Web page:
For all the truth we’ve uncovered about the aftermath of the 2020 election and the insurrection of Jan. 6, 2021, one question remains unanswered: How was American democracy saved? Were our institutions strong enough to withstand the greatest assault they’ve seen since the Civil War? Or were we saved by a few brave Americans who happened to be in the right place to keep those institutions standing?
Philadelphia, which was the epicenter for a few crucial days, got lucky. We counted every ballot without direct violence or interference. But as the threats leveled at our elected officials remind us, luck doesn’t always last.
That’s why one of the most important things every city can do to protect our country is create the position of chief democracy officer—and Philadelphia, which is about to elect its 100th mayor, can once again lead the way.
In Philly, elected City Commissioners oversee the increasingly complex task of election administration. Still, no single official under the mayor is responsible for leveraging the resources of the executive branch to tackle barriers to voting, maximize turnout, and ensure that democracy is equally applied to all.
Just as challenges to our democracy won’t end with the 2020 election, they didn’t start there, either. Representation at all levels of government starts with counting who lives where, and the COVID-19 pandemic presented unparalleled obstacles to completing our constitutionally mandated decennial Census. Couple that with a presidential administration that sought to systematically undercount immigrant communities by including a citizenship question on the Census and then misled Congress about why it wanted to include that question, and it’s easy to see the need for an official who is responsible for making sure every vote is counted.
But getting counted is only the first step. Like many cities, Philadelphia has historically relied on political parties to engage voters. As a result, Philadelphia’s share of the overall vote in Pennsylvania has “plummeted” for three federal elections in a row.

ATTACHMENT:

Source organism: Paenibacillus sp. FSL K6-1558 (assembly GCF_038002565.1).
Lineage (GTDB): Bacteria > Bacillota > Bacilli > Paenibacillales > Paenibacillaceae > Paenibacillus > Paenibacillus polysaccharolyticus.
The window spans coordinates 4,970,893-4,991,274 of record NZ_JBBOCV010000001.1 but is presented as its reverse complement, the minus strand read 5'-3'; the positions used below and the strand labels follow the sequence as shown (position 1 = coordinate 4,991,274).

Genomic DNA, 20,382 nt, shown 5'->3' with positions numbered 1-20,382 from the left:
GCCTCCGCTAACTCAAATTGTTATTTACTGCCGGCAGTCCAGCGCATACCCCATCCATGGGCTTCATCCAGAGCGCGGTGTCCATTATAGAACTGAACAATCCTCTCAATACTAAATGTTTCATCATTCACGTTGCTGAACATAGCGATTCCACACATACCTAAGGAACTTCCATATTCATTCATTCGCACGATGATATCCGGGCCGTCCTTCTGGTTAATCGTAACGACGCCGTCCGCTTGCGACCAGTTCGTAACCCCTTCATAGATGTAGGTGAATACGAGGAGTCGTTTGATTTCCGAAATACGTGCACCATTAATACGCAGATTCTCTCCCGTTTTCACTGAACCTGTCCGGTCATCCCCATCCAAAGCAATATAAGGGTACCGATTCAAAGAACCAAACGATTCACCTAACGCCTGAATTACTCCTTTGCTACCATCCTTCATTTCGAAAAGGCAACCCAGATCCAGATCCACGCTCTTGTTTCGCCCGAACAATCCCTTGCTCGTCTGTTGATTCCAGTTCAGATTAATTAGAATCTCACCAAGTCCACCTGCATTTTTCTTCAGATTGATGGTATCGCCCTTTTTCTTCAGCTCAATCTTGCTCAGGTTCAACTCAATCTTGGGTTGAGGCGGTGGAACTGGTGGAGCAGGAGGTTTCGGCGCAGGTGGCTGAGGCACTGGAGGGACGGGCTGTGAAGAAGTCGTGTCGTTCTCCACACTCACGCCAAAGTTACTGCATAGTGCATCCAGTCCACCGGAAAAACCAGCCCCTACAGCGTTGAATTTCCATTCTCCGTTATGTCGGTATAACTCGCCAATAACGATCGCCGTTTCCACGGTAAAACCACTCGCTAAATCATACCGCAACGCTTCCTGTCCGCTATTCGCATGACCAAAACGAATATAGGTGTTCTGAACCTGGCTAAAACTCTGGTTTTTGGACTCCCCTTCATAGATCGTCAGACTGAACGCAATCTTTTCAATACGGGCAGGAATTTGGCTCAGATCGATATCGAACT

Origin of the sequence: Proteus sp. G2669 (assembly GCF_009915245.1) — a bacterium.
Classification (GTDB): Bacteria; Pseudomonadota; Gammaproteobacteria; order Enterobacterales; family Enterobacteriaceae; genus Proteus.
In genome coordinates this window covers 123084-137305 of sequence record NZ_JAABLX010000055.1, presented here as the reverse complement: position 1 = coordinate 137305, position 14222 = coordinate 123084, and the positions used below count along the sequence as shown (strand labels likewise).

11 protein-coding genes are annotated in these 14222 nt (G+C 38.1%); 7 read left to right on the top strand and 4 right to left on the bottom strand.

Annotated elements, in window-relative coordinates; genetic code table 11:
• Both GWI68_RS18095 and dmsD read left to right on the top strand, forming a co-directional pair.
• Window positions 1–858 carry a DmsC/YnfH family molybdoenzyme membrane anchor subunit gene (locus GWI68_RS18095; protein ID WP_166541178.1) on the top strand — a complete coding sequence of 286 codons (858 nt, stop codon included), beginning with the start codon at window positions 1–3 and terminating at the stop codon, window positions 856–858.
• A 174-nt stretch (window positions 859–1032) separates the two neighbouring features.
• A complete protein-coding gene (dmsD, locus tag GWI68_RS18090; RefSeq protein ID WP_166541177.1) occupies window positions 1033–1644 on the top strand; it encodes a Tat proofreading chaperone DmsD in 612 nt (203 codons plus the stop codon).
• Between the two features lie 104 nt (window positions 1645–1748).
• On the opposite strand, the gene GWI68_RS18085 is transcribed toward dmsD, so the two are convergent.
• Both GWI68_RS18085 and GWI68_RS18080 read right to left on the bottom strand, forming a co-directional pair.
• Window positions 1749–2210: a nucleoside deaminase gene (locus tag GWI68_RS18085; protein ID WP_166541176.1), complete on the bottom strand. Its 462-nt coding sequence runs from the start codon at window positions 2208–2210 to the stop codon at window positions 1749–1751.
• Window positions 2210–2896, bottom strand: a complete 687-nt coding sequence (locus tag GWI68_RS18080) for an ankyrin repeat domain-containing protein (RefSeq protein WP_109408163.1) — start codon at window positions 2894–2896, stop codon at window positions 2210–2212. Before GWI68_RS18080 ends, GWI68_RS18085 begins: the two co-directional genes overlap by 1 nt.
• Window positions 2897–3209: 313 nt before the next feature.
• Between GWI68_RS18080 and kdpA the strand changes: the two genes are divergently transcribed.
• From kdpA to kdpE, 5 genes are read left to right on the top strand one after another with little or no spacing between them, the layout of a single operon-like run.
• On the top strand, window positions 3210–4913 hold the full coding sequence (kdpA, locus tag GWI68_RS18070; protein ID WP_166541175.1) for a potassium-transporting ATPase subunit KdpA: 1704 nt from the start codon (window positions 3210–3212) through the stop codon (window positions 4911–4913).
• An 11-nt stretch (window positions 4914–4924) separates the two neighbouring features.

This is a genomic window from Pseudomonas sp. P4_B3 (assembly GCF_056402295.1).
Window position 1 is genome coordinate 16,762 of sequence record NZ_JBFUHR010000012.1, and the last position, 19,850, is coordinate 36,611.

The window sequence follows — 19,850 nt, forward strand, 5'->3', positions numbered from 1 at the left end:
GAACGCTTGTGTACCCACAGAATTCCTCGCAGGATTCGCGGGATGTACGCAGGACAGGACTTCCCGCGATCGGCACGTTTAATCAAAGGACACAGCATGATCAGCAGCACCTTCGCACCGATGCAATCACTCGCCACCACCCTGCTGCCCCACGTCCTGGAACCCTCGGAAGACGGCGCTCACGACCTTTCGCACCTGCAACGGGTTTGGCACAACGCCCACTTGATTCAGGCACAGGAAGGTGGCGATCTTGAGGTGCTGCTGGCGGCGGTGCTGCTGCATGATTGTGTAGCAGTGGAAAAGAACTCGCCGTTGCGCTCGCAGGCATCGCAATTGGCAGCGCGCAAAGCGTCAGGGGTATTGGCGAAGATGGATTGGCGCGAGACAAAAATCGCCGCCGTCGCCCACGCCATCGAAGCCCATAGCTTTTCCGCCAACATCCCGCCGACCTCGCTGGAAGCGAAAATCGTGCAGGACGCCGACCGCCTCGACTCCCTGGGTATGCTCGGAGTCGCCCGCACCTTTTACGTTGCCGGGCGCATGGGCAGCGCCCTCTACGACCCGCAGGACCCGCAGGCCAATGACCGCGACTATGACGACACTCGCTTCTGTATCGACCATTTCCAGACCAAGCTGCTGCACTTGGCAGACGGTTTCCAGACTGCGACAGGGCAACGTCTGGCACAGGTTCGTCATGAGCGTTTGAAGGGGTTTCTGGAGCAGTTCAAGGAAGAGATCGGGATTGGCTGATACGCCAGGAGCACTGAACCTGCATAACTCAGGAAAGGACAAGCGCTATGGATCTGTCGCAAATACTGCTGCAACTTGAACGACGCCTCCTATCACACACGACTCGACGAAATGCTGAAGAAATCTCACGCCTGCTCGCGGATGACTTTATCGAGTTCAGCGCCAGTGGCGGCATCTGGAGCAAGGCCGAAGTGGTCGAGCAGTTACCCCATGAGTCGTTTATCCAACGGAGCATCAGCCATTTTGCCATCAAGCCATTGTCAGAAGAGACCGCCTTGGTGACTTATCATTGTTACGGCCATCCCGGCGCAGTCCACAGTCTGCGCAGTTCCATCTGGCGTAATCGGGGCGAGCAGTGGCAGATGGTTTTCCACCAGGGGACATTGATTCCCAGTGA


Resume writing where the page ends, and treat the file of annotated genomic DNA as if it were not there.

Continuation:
A chief democracy officer would be tasked with leading a nonpartisan, citywide voter engagement initiative along with city officials and community leaders. But in addition to that outreach, such an official can also identify and utilize touchpoints between City Hall and city residents to create opportunities for updating voter registrations, a constant challenge in cities with a large and transient population.
A chief democracy officer would also lead any city’s fight to remove barriers to voting – particularly those that pose threats to minority voters. Just last year, Pennsylvania’s Republican gubernatorial nominee sponsored legislation that would have allowed registered voters from anywhere in the commonwealth to be poll watchers in counties other than their own. This naked attempt at voter intimidation has a long history in America, where for centuries, similar laws have been used to systematically disenfranchise Black and brown voters. Especially in a majority-minority city like Philadelphia, these unlawful and discriminatory efforts must be fought at the highest levels of our government. In the hands of a chief democracy officer, every vote remains sacrosanct.
Finally, given the misinformation that has exploded into our electoral politics, every city should have an office dedicated to providing nonpartisan voter education. Many partners are willing and able to help, including, in Philadelphia, the City Commissioners and nonprofits like the Committee of Seventy. But it would be the daily job of a chief democracy officer to work with officials on critical and resource-intensive election operations and ensure voters have the information they need to make educated decisions.
Creating a chief democracy officer will do more than just put one more person in the right place. It will strengthen our democratic institutions themselves. It’s time to show the rest of the country that in the place where American democracy was founded, our democracy can again become more perfect.
Ashley Session is senior director of external affairs and strategic initiatives for the Committee of Seventy. This nonpartisan nonprofit organization has promoted, supported, and facilitated government ethics and election integrity for over a century.